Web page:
Remote working has been on the rise for many years. People in search of jobs are more likely to accept a job if they offer part-time or optional remote work. But, along with all the perks of remote work, one of the negatives is engagement. It’s hard to create that bond, office atmosphere, and engagement when your team is virtual. Here are three easy C’s to mitigate the lack of connection.
You started out last year as the top shark closing deals left and right. You were so hot the sun couldn’t touch you. Fast forward to today: you’re not the top shark anymore; now you’re in charge of 6 salespeople, and your team isn’t meeting their goals, yet you have no idea why. This is the case for many first-time sales leaders.
The purpose of giving feedback is to improve the situation or a person’s performance. When your feedback is harsh, critical, or offensive, people have a hard time learning from it because they may become defensive or insulted. Positive feedback provides positive observations and suggestions that allows others to see what can change to improve their focus and results.
It might feel that sometimes, we have meetings for meetings’ sake. Team meetings shouldn’t be a chore or a matter of going through the motions. If your team meeting feels like that, then it’s time to take a step back and restructure the meeting, not just get rid of it. Here’s why.
This time of the year, sales leaders will get with their salesperson to go over their end-of-year review. The purpose of an end-of-year review should be to assess your teams’ achievements against their goals and competencies, celebrate their successes, and document the progress they’ve made on their development plan.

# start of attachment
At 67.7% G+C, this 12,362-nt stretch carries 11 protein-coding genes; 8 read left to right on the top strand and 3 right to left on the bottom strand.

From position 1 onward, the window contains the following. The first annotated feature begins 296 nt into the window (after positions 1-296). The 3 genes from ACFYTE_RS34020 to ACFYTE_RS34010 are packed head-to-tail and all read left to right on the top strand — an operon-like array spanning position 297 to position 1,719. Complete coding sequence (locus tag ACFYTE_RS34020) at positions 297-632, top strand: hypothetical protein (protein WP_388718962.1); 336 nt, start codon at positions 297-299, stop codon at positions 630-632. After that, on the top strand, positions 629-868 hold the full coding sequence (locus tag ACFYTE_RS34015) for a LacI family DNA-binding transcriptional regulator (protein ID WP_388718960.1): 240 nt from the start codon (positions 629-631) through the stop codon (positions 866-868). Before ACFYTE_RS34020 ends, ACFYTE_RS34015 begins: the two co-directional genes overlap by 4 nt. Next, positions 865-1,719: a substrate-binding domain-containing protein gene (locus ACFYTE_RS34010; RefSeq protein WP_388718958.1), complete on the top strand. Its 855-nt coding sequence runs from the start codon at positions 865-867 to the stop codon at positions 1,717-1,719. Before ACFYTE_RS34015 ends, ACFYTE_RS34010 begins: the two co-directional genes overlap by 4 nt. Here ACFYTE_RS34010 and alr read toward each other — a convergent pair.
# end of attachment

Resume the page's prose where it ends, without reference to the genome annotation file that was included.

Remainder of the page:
We’ve worked with hundreds of companies and thousands of sales leaders and owners over the years. With that being said, there are always six common questions we get asked all the time. We decided to break them down into three of the most common questions from sales leaders and three of the most commonly asked questions by owners.
The holiday season brings with it warm food, ugly sweaters, family and friends, and personal time commitments. Soon family obligations start to consume our lives and of curse our time. Yet, we know the holidays are coming, and still, we hear from our salespeople who don’t make their goal, “Well, the holidays got in the way.” Like they didn’t know the holidays were coming in December this year? Here’s how to work around that.
Salespeople retention is often overlooked. Many companies will see that a salesperson is good and assume that since they are making good money, they should be happy, and they will stick around. That’s dangerous thinking. What happens if that’s not the case?